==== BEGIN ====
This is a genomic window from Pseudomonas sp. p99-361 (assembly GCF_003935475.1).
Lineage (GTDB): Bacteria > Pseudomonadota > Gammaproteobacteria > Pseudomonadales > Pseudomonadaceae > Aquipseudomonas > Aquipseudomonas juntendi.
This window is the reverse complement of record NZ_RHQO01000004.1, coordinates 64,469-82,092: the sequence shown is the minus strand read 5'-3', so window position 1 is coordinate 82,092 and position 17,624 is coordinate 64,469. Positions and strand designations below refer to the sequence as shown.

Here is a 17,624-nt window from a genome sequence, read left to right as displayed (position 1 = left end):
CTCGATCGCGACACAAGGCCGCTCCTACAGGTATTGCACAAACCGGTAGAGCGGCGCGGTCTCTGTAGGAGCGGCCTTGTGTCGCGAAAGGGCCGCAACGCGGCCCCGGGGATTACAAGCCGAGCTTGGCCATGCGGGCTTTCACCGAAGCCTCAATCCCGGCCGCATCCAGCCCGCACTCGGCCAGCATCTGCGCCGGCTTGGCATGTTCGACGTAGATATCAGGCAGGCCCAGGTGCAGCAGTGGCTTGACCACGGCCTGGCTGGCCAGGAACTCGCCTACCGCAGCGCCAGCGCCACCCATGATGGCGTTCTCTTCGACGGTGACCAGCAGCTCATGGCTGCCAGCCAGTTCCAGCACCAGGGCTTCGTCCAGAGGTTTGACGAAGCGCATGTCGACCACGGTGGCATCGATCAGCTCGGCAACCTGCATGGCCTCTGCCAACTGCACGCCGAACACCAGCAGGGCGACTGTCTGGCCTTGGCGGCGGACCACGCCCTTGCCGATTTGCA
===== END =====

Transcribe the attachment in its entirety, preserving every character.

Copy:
This is a genomic window from Pseudomonas sp. p99-361 (assembly GCF_003935475.1).
Lineage (GTDB): Bacteria > Pseudomonadota > Gammaproteobacteria > Pseudomonadales > Pseudomonadaceae > Aquipseudomonas > Aquipseudomonas juntendi.
This window is the reverse complement of record NZ_RHQO01000004.1, coordinates 64,469-82,092: the sequence shown is the minus strand read 5'-3', so window position 1 is coordinate 82,092 and position 17,624 is coordinate 64,469. Positions and strand designations below refer to the sequence as shown.

Here is a 17,624-nt window from a genome sequence, read left to right as displayed (position 1 = left end):
CTCGATCGCGACACAAGGCCGCTCCTACAGGTATTGCACAAACCGGTAGAGCGGCGCGGTCTCTGTAGGAGCGGCCTTGTGTCGCGAAAGGGCCGCAACGCGGCCCCGGGGATTACAAGCCGAGCTTGGCCATGCGGGCTTTCACCGAAGCCTCAATCCCGGCCGCATCCAGCCCGCACTCGGCCAGCATCTGCGCCGGCTTGGCATGTTCGACGTAGATATCAGGCAGGCCCAGGTGCAGCAGTGGCTTGACCACGGCCTGGCTGGCCAGGAACTCGCCTACCGCAGCGCCAGCGCCACCCATGATGGCGTTCTCTTCGACGGTGACCAGCAGCTCATGGCTGCCAGCCAGTTCCAGCACCAGGGCTTCGTCCAGAGGTTTGACGAAGCGCATGTCGACCACGGTGGCATCGATCAGCTCGGCAACCTGCATGGCCTCTGCCAACTGCACGCCGAACACCAGCAGGGCGACTGTCTGGCCTTGGCGGCGGACCACGCCCTTGCCGATTTGCA